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Well good


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Home Reviews Raindance 2011 Raindance Review: Stranger Things
Raindance Review: Stranger Things Print E-mail
Written by Ivan Radford   
Saturday, 08 October 2011 09:42

Grieving Oona (Bridget Collins) returns to her late mother's house in a quiet coastal village. Sorting through old possessions and cleaning the mould from the floorboards, she finds Mani (Adeel Akhtar) kipping on the living room floor. So she does what we all do with homeless people: invites him to live in her shed.

It's a small gesture in a film about small gestures. As Oona and the outsider begin to grow on each other, directors Eleanor Burke and Ron Eyal let the camera linger on tiny details. Oona's eyes. Manny's beard. A beetle crawling up a stick in the garden.

Of course, no-one talks very much. "How long have you been homeless?" asks Oona. Mani says nothing and stares straight ahead. Only later do we get a glimpse of his back story (and his own fading parent figure) as the dialogue starts to flow across the social divide between them.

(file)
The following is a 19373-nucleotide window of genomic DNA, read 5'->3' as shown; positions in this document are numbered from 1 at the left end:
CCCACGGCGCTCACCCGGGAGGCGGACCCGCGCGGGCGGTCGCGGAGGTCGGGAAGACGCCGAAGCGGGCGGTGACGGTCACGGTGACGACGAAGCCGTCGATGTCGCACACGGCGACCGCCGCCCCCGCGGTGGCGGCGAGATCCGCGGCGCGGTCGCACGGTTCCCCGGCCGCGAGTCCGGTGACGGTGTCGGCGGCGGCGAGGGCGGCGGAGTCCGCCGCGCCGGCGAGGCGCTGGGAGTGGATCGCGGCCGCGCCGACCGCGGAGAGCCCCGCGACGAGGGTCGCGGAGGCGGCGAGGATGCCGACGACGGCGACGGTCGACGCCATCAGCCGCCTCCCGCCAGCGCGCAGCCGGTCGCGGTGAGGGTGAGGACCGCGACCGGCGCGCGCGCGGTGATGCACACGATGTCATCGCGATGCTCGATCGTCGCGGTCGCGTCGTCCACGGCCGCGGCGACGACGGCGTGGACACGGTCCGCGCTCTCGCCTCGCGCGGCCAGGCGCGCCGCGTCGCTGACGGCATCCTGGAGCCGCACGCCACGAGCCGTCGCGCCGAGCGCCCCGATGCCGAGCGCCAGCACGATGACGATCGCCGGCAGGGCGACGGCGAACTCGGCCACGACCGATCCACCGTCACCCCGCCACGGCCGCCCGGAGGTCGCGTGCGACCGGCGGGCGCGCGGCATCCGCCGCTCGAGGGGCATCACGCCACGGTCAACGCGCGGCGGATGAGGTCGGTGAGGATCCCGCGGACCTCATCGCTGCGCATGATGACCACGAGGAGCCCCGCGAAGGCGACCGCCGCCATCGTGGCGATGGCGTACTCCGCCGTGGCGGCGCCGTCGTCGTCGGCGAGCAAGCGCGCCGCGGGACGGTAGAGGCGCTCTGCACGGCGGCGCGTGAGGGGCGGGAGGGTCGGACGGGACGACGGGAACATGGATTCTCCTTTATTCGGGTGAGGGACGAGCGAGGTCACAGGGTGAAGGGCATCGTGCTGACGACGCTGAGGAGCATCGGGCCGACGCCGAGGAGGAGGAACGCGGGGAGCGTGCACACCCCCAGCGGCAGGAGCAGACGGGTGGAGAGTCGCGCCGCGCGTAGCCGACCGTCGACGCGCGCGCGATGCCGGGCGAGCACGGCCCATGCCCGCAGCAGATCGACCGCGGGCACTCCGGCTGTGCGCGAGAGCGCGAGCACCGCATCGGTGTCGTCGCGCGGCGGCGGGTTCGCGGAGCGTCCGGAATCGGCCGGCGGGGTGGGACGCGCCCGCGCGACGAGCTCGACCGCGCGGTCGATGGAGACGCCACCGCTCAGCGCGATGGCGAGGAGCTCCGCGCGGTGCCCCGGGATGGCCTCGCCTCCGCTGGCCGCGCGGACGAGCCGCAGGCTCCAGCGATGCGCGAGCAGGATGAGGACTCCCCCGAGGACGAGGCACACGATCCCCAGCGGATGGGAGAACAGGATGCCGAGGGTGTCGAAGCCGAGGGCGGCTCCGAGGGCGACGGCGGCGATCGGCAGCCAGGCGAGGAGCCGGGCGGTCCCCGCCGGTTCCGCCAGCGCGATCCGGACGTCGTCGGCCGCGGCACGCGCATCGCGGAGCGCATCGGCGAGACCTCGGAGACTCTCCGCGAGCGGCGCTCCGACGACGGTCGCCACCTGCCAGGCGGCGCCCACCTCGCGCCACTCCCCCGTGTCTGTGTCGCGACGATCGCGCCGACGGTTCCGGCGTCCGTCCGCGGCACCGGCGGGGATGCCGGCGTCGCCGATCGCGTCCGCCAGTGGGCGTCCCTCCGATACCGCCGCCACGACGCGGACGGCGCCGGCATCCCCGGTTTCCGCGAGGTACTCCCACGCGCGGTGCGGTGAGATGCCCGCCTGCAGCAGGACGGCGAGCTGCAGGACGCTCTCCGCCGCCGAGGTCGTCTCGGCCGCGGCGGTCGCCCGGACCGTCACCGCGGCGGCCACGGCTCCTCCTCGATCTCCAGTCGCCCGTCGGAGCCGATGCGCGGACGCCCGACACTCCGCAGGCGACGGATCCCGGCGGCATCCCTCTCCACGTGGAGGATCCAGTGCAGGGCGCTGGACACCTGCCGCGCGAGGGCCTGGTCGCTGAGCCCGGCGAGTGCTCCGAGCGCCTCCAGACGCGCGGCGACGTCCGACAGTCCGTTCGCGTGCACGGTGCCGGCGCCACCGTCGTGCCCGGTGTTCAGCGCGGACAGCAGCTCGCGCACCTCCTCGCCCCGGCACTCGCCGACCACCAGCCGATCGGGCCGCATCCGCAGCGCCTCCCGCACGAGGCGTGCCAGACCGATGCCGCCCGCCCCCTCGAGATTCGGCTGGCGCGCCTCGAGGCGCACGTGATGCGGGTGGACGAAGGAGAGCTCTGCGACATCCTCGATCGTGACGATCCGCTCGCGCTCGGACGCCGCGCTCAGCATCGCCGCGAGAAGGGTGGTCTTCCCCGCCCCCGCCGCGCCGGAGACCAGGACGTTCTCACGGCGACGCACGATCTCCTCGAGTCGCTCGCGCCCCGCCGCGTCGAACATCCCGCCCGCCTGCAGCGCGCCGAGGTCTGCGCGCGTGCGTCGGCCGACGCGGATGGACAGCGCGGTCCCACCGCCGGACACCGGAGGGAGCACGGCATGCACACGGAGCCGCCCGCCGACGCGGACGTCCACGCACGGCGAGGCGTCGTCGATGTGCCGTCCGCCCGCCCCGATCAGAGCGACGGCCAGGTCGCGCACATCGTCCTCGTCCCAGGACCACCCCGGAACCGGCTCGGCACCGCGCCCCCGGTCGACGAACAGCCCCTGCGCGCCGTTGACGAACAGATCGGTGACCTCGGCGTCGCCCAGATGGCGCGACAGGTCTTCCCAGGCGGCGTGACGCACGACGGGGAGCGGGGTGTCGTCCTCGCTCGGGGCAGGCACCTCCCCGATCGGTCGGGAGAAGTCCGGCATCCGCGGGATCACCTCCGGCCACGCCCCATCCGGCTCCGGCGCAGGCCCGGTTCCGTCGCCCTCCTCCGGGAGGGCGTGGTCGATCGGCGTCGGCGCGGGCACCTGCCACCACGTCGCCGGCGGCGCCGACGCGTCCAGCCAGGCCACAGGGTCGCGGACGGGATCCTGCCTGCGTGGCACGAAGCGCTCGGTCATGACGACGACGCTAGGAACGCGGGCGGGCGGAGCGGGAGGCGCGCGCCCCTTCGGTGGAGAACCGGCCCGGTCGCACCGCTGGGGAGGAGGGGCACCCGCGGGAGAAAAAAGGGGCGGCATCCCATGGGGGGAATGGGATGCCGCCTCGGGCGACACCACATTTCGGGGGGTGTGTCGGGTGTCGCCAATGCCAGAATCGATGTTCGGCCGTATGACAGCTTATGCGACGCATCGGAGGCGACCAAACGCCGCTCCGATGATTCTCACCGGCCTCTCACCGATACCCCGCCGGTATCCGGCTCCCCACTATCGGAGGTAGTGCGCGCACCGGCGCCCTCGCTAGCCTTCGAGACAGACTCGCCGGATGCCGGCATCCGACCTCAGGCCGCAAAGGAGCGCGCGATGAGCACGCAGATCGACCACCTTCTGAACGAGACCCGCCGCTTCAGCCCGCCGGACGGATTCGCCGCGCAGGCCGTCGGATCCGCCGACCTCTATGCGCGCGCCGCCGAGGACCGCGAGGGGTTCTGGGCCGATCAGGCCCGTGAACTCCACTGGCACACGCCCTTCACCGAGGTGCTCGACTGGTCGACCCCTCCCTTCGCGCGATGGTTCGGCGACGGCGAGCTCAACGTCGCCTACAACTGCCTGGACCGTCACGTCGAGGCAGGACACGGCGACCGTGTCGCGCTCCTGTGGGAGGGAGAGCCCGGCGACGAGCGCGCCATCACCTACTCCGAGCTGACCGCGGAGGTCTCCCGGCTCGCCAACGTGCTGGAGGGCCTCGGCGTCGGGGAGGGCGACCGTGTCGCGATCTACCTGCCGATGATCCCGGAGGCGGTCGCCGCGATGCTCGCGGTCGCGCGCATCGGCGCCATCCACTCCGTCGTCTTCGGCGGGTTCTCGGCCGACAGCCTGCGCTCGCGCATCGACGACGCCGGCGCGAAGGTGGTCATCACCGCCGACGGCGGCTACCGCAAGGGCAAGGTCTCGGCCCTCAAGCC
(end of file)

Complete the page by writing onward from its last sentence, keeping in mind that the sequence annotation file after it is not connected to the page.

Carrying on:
But it's not the words that make their relationship work - it's the facial expressions, the smiles, and the hand movements that are all caught in careful close-up. Given each day's scene in isolation from the overall script, the two actors are absolutely 100% genuine with their roles. Understated chemistry builds up beautifully as the minutes tick by - it's just a shame the atmosphere's ruined a bit by the slightly forced turn from Oona's next door neighbour near the start.

Still, at only 77 minutes, Stranger Things keeps stuff short and sweet. The story may drop into over-sentimentality towards the end and the use of Oona's tape recorder to communicate her feelings to us is questionable, but this is moving film-making at its most raw. A mood poem more than a narrative, Stranger Things isn't quite a fully formed feature, but that's what makes it so engrossing.

Natural lighting and grainy picture quality add to the low-key vibe, but this is the actors' show from start to finish. And both are clearly no strangers to talent.